The Classic Disco Song John Lennon Said He’d Give Anything to Have Written
Though The Beatles revered early rock giants like Little Richard and Chuck Berry, the group was influenced by all kinds of music. That would have been obvious to anyone who picked up Please Please Me (1963), the Fab Four’s debut LP.
On that album, listeners heard the band tackling Shirelles covers (including “Boys“) and John Lennon belting out the Isley Brothers’ “Twist and Shout.” Clearly, American rhythm and blues (both screamers and ballads) had their attention, and on side 2 the band’s cover of “A Taste of Honey” reflected an appreciation for pop standards.
That didn’t change after The Beatles’ split up. In 1975, after landing the first No. 1 single of his solo years, Lennon told Spin magazine he’d gotten into the new music known as disco. And, discussing an early No. 1 George McRae had in the genre, Lennon said he’d do anything to have written it.
John Lennon said he’d give ‘his eyetooth’ to have written ‘Rock Your Baby’
McRae broke onto the scene in style in ’74. “Rock Your Baby,” the first single bearing his name, went out in June and topped the Billboard Hot 100 in July. With KC and the Sunshine Band behind him, McRae’s soulful vocal struck a chord with audiences of the day.
Lennon was one of those listeners. Speaking with Spin the following year, he pointed to it while speaking about his songwriting. “I still like black music, disco music,” Lennon said, citing McRae’s hit as well as Shirley & Company’s “Shame, Shame, Shame.”
“‘Rock Your Baby,’ I’d give my eyetooth to have written that,” he said. But writing a track of that sort didn’t come natural to him. “I am too literal to write ‘Rock Your Baby,'” Lennon added. “I wish I could. I’m too intellectual, even though I’m not really an intellectual.”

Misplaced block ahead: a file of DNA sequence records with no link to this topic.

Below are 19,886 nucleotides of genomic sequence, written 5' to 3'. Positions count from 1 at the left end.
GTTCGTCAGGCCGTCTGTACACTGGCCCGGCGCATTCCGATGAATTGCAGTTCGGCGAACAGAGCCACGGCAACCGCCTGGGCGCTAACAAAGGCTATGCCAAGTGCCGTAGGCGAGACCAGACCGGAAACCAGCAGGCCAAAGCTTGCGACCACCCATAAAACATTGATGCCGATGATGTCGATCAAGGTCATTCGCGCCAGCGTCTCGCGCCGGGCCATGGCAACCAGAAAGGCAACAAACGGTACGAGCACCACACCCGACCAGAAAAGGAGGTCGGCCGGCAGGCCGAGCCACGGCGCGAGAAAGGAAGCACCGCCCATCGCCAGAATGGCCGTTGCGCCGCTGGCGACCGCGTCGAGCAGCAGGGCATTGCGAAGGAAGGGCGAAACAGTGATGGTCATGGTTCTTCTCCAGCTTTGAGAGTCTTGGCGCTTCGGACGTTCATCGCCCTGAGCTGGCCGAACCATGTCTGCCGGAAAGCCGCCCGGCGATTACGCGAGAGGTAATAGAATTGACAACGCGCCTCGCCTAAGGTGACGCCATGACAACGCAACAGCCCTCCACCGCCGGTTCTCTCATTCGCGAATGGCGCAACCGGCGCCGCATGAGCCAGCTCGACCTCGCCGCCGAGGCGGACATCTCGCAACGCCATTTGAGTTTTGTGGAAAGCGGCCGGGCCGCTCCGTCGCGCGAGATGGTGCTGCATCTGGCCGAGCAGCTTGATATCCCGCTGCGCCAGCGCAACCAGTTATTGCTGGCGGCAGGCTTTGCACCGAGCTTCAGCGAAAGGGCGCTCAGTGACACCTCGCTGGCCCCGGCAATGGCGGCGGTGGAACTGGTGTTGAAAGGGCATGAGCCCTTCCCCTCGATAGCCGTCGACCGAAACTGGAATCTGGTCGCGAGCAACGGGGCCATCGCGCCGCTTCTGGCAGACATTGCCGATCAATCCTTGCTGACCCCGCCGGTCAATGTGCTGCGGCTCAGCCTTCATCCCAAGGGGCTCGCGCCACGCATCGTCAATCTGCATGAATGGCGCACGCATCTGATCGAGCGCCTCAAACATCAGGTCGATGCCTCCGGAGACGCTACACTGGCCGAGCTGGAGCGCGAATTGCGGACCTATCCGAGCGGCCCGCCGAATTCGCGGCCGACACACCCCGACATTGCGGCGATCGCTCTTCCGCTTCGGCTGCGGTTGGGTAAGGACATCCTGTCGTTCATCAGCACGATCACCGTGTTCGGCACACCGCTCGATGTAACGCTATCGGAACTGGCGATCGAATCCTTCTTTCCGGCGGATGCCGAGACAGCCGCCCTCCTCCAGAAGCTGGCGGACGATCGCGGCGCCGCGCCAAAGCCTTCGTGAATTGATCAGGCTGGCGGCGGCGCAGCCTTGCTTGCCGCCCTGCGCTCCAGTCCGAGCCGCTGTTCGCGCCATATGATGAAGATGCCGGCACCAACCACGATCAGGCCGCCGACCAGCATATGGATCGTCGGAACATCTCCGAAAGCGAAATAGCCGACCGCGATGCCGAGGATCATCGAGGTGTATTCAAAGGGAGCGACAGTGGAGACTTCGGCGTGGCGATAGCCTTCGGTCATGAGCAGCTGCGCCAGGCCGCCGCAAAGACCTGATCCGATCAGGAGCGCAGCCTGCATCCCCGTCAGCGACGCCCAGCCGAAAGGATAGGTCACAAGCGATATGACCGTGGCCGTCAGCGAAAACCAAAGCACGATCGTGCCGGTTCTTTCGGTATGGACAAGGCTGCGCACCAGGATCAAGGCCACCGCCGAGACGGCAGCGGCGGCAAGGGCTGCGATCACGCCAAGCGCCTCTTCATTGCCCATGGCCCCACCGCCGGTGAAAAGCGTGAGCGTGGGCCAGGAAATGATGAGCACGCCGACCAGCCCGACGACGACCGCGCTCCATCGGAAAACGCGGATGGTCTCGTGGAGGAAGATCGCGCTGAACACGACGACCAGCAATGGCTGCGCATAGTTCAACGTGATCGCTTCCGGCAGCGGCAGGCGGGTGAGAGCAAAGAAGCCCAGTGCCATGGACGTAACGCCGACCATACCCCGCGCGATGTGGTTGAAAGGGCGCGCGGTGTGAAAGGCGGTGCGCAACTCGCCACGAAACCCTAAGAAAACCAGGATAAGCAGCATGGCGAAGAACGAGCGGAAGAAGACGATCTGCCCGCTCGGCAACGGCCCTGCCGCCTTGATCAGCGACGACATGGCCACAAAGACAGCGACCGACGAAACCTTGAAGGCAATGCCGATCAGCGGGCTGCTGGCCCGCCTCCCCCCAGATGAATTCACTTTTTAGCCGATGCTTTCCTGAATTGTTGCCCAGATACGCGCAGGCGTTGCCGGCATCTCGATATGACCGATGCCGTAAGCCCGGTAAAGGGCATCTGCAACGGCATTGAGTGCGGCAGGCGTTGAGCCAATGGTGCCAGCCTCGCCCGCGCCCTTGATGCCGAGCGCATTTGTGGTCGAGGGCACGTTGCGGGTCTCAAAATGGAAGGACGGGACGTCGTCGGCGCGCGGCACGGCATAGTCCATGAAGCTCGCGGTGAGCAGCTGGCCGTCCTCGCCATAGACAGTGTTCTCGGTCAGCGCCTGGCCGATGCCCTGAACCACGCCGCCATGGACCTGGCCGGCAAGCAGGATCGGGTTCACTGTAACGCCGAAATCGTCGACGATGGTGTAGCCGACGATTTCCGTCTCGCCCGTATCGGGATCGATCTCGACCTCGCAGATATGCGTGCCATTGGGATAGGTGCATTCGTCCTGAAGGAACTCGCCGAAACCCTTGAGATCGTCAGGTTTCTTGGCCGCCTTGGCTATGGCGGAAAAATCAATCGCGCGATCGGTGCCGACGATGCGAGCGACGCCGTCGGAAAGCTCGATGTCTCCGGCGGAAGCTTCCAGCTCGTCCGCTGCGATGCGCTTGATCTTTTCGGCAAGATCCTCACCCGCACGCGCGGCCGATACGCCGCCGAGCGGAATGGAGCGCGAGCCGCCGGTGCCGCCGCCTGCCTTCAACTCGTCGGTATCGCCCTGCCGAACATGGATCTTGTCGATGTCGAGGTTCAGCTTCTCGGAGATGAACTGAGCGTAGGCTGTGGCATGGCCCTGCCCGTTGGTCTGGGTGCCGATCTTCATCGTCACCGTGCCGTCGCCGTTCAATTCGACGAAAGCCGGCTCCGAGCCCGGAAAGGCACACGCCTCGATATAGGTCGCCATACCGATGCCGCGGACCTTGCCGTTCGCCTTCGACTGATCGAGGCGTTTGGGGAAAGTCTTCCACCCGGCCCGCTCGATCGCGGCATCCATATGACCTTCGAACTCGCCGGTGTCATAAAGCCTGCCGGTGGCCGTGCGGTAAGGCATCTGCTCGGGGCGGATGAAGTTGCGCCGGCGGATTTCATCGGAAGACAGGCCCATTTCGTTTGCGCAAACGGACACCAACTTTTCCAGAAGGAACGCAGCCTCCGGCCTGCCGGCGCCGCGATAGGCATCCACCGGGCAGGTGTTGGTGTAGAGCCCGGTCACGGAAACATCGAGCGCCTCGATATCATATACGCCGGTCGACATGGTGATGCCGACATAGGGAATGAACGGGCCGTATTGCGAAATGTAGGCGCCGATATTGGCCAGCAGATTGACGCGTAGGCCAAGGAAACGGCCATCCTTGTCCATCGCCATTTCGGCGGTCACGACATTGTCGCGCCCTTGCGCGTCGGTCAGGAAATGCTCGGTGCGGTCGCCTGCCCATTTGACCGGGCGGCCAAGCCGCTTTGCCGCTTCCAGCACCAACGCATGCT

Around the time “Rock Your Baby” came out, Lennon was recording Walls and Bridges (1974), his fifth solo album. According to some listeners, that record’s lead single “Whatever Gets You Thru the Night” bore a resemblance to “Rock Your Baby.” Given Lennon’s admiration for the track, that wouldn’t come as a shock.
Lennon was about to take an extended break until 1980’s ‘Double Fantasy’
In early ’75, around the time of the Spin interview, Rock ‘n’ Roll (Lennon’s sixth solo album) had just come out. After that release, music fans wouldn’t get any new material from Lennon until Double Fantasy (1980), released the month before his murder.
Lennon might have needed the break from songwriting. He’d been producing almost nonstop for about 15 years to that point. However, he told Spin he didn’t have anything lying around. “I never have a lot left over,” he said. “I have some left over that I occasionally forget, and then remember them, and just use bits of them.”
Beatles fans got a look at Lennon using up bits of songs on side 2 of Abbey Road (1969). Tracks like “Polythene Pam” and “Mean Mr. Mustard” came from song fragments he had left over in his notebook. Though John wasn’t a fan of that medley, he always liked putting his material to use.